Christian Man Forced to Attend 'Diversity Training' for Refusing to Print Gay Pride T-Shirts

A sign reading "This business serves everyone" is placed in the window of Bernadette's Barbershop in downtown Lafayette, Indiana, March 31, 2015. The store is one of several who display a sticker stating "This business serves everyone." Indiana's Republican Governor Mike Pence, responding to national outrage over the state's new Religious Freedom Restoration Act, said on Tuesday he will "fix" it to make clear businesses cannot use the law to deny services to same-sex couples. | (Photo: Reuters/Nate Chute)

LGBT-owned businesses, including BMP T-Shirts, on Thursday expressed support for a Kentucky-based Christian print shop owner who refused to print pro-LGBT T-shirts, even as the local Human Rights Commission has appealed a court ruling that said the printer cannot be forced to violate his religious beliefs or to attend government-mandated "diversity training."

"No one should be forced to do something against what they believe in," said Diane DiGeloromo, one owner of BMP T-shirts, a lesbian-owned business, according to a statement issued by the Becket Fund for Religious Liberty, which, along with scholars and businesses, came to the defense of Blaine Adamson, the owner of a Lexington print shop called Hands on Originals.

"If we were approached by an organization such as the [controversial] Westboro Baptist Church, I highly doubt we would be doing business with them, and we would be very angry if we were forced to print anti-gay T-shirts," DiGeloromo said. "This isn't a gay or straight issue. This is a human issue."

Her business partner, Kathy Trautvertter, added, "You put your blood and your sweat and your tears into [your business]" and "it's very personal. ... When I put myself in [Mr. Adamson's] shoes, I could see it from his side."

BMP T-Shirts is one of the several LGBT-owned businesses that are backing the printer, according to the Becket Fund.

Blaine Adamson. | (Photo: Screengrab/Vimeo)

After Adamson refused to print T-shirts for Lexington's 2012 gay pride festival, he was found to be guilty of discrimination by the Lexington-Fayette Urban County Human Rights Commission last year, even though doing so would have violated his religious conviction. Additionally, the print shop was ordered to serve future requests from LGBT activists.

The Alliance Defending Freedom, a legal advocacy group that defends the right of Christian expression, came to HOO's aid and filed an appeal of the decision. Fayette Circuit Court Judge James D. Ishmael Jr. reversed the Human Rights Commission's decision in April and stated the commission went above its statutory authority in siding with the LGBT legal group, the Gay and Lesbian Services Organization of Lexington.

The commission, which ordered Adamson to print shirts and attend government-mandated "diversity training," has now appealed to the Kentucky Court of Appeals.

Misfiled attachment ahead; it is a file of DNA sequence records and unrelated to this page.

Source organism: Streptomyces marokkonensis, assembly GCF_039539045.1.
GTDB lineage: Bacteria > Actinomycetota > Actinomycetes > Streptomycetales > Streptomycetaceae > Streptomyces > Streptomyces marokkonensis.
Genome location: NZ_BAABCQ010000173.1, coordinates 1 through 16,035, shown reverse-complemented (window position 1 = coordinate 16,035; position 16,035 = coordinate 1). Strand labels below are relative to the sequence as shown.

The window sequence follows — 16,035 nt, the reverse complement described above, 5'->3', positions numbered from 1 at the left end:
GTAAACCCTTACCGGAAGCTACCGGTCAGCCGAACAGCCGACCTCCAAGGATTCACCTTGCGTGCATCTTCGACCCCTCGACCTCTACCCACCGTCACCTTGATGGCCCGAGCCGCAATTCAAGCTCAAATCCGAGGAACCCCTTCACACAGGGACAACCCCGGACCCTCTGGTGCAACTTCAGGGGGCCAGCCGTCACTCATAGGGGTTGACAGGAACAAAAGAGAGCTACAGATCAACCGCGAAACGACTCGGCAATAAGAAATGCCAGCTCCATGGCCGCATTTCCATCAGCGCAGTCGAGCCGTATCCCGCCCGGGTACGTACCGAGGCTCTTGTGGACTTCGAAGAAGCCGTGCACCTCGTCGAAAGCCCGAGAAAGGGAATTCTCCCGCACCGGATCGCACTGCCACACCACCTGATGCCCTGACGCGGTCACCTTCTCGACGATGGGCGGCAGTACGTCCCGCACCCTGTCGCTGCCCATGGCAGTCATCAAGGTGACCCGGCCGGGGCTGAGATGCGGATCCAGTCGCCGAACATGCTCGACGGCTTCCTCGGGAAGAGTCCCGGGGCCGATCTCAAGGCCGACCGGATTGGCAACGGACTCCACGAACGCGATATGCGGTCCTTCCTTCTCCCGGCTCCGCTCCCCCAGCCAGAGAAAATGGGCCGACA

"Americans disagree about sex and religion. That's nothing new. But this case is about whether the government will allow people who disagree to live side-by-side in peace, or whether the government will instead pick one 'correct' moral view and force everyone to conform," said Becket Fund's Deputy General Counsel Luke Goodrich. "Fortunately, the Supreme Court has already resolved this question and held that the government can't force people to promote views they disagree with."

"Both same-sex couples, and religious believers committed to traditional understandings of sexuality, have faced hostile regulation that condemns their most cherished commitments as evil," said Douglas Laycock, professor of law at the University of Virginia. "The American solution to this conflict is to protect the freedom of both sides — not punish the side that dissents."

"Just as a pro-choice printer has a right to decline to print a religious message attacking Planned Parenthood, and a gay photographer has a right to decline to photograph a religious anti-gay rally, a Christian printer has a right to decline to print messages that violate his beliefs," added Goodrich. "The right of free speech protects everyone, and it means that the government doesn't get to force anyone to say things that contradict their deeply held beliefs."

In his opinion, Ishmael said the HRC's ruling back in April, "violates the recognized constitutional rights of HOO and its owners to be free from compelled expression. Hoo and its owners have a constitutional right of freedom of expression from government coercion.

"The commission's order substantially burdens HOO's and its owners' free exercise of religion, wherein the government punished HOO and its owners by its order for their sincerely held religious beliefs. This is contrary to established constitutional law."

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